Healthcare systems should prepare for a ransomware attack with the assumption – and the urgency – that they are already being targeted

The specific nature of healthcare requires specific preparation to help prevent attacks:

  • Before an incident occurs, time and attention should be invested in asset discovery and inventory management. Networked medical devices and clinical endpoints should be identified across the environment and properly catalogued, particularly noting important information such as operating system, patch revision level, dependencies and MDS2 information from the medical manufacturers that details the security features available on the device. This information is crucial for incident responders to have on hand during an incident, so that appropriate action can be quickly identified to contain the threat.
  • Next, passive vulnerability scanning can be effective to safely enumerate security vulnerabilities of sensitive clinical technology. That said, efforts should also be made to identify which devices have been certified by their manufacturers as being compatible with vulnerability scanning, so that more in-depth, active scans can also be run (or devices should be scanned in safe conditions where they present no medical risk). Vulnerability scoring information is important to have available when an incident begins as it can be used as an indicator to determine how susceptible a given asset is to become part of the “blast radius” of compromised assets. This information is crucial when prioritizing incident response steps and activities. Effective patch management also relies upon the availability of such information.
  • Lastly, the most important control mechanism to implement to address ransomware is to have threat visibility across all three environments. Having broad threat visibility across endpoints and networks, but also within EHR/EMR systems and medical devices, is crucial to early detection of ransomware activity. Detecting attacks as early as possible along the cyber kill chain will determine the magnitude of the impacts that are experienced by the healthcare organization. This is especially true given the timeline of most modern ransomware attacks: while early ransomware attacks started encrypting assets as soon as they gained access, modern attackers will compromise assets and use that access to determine the most important assets to encrypt that will maximize payment. This means that broad visibility across the environment should be used to detect and eliminate latent infections before encryption begins. But these attackers can use assets across all three parts of the environment to surveil and determine their strategy – this calls for a comprehensive strategy that sees the entire environment-not just traditional IT assets.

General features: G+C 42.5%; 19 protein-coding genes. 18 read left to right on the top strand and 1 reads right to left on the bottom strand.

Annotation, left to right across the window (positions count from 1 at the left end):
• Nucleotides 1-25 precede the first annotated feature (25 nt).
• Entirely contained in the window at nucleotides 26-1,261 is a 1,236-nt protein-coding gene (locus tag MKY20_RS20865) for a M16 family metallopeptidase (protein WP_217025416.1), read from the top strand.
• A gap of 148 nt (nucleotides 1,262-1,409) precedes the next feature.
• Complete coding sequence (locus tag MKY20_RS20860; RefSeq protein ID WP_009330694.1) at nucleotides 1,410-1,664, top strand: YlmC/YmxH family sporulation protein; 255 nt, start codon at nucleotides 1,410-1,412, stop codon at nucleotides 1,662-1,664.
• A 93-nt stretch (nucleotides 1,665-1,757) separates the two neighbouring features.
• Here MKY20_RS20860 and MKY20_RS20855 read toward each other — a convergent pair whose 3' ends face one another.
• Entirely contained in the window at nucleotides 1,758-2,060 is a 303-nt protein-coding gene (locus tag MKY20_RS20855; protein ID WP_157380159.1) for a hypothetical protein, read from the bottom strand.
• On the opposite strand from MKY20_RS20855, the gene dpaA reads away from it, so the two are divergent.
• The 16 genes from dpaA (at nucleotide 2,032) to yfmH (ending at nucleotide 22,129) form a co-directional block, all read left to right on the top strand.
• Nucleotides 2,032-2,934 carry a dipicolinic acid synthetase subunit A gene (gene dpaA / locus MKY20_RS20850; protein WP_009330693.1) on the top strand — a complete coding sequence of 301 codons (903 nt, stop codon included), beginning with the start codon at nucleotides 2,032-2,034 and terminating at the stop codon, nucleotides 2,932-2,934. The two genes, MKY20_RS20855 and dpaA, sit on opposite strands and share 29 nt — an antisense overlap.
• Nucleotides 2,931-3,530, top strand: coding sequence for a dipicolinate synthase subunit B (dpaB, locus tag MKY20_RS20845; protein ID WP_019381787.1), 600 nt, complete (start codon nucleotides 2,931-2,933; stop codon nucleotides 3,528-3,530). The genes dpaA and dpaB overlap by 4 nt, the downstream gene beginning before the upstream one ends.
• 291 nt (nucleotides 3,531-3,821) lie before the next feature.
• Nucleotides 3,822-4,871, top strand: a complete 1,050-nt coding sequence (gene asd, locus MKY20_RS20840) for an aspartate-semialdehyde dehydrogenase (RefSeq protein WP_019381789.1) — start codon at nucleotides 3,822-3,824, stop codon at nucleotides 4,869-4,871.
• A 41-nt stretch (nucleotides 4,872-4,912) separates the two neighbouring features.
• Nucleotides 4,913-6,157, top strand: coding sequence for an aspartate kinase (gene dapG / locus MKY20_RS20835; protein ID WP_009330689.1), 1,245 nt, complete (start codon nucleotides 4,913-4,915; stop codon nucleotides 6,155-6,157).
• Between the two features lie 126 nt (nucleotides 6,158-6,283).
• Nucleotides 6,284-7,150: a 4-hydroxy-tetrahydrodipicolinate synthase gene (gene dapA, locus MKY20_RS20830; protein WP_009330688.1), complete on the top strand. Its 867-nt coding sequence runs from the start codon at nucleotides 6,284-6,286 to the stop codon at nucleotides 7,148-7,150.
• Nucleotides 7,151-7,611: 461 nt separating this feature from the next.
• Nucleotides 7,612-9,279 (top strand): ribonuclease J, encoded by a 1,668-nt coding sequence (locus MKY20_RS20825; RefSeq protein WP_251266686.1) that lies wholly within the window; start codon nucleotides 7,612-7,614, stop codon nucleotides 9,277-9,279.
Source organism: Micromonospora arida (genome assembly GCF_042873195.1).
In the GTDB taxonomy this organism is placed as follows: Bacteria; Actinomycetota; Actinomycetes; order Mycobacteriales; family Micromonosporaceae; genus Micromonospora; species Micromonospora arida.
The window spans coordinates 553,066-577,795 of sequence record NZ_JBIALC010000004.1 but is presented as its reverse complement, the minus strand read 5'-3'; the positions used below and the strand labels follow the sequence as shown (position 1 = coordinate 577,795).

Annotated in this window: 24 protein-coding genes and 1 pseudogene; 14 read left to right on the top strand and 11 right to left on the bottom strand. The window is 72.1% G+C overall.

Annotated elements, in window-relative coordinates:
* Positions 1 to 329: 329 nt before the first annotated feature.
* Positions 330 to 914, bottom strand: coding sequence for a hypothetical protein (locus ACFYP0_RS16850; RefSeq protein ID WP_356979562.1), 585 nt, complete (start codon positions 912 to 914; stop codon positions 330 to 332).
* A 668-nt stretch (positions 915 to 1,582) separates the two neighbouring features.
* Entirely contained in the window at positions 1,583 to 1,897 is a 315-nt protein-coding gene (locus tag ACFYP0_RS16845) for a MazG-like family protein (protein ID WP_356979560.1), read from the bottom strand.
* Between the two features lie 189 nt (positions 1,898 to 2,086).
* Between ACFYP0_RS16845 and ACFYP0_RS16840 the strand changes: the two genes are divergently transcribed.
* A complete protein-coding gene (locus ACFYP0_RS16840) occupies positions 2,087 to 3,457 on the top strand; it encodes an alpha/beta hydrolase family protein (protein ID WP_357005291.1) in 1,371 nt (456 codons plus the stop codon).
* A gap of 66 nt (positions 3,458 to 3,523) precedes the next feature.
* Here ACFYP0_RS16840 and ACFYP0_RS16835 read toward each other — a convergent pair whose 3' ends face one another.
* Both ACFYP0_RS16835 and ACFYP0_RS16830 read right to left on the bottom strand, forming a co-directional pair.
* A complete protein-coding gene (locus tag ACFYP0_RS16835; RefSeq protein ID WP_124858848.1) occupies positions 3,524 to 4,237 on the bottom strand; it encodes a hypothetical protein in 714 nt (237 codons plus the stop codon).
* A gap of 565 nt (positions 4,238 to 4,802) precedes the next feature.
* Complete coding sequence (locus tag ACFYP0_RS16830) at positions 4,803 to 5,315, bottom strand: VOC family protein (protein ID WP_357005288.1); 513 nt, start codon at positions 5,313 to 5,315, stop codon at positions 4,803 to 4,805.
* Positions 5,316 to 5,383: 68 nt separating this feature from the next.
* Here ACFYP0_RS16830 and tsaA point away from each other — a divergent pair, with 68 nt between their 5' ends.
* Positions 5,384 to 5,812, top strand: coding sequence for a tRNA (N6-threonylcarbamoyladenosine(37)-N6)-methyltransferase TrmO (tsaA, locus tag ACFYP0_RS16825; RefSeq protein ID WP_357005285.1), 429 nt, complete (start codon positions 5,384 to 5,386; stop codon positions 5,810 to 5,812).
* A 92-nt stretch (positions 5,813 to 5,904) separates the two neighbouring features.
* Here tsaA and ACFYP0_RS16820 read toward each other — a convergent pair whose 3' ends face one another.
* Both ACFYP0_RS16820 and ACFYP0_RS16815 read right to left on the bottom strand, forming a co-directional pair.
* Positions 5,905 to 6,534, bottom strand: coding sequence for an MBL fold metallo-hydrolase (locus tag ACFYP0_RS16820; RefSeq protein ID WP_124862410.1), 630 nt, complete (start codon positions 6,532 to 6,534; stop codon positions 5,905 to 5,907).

The kind of visibility that’s needed to support early threat detection is not only detailed telemetry from critical software, services, networks and devices; technology that understands and analyzes that telemetry to produce actionable insight is needed as an incident is evolving. As new malware variants, attack vectors and techniques emerge on a daily basis, the likelihood that ransomware will be detected by protective technology from the onset of a malware campaign is decreasing day by day. It’s therefore more important to look for outliers within the environment that might indicate threat activity in progress. This could range from detecting the execution of powershell scripts or system commands outside of scheduled maintenance windows to detecting clinical endpoints that are connecting to external addresses that are unrelated to the health system or the manufacturer. Similarly, with EMR systems, accounts that query data when the assigned healthcare practitioner is not on-shift or from locations that are impossible (e.g. an employee logged in from California accessing the system from eastern Europe at the same time) can be an indicator of threat activity. Bulk data query or collection from an EMR should also be monitored and investigated as an indicator of abuse.

As attacks against healthcare organizations are exponentially increasing, it’s important that cybersecurity operations be approached from a more holistic perspective. The interconnected nature of hospital networks and infrastructure necessitates that cybersecurity strategies are interwoven into the entire fabric of healthcare operations. There is a cybersecurity dimension to every aspect of the business of healthcare, from administrative to financial to quality control, case management and care coordination. For cybersecurity in healthcare to succeed, security leaders must understand the tripartite nature of the healthcare environment and employ solutions and strategies that provide full visibility and actionable context into all of it.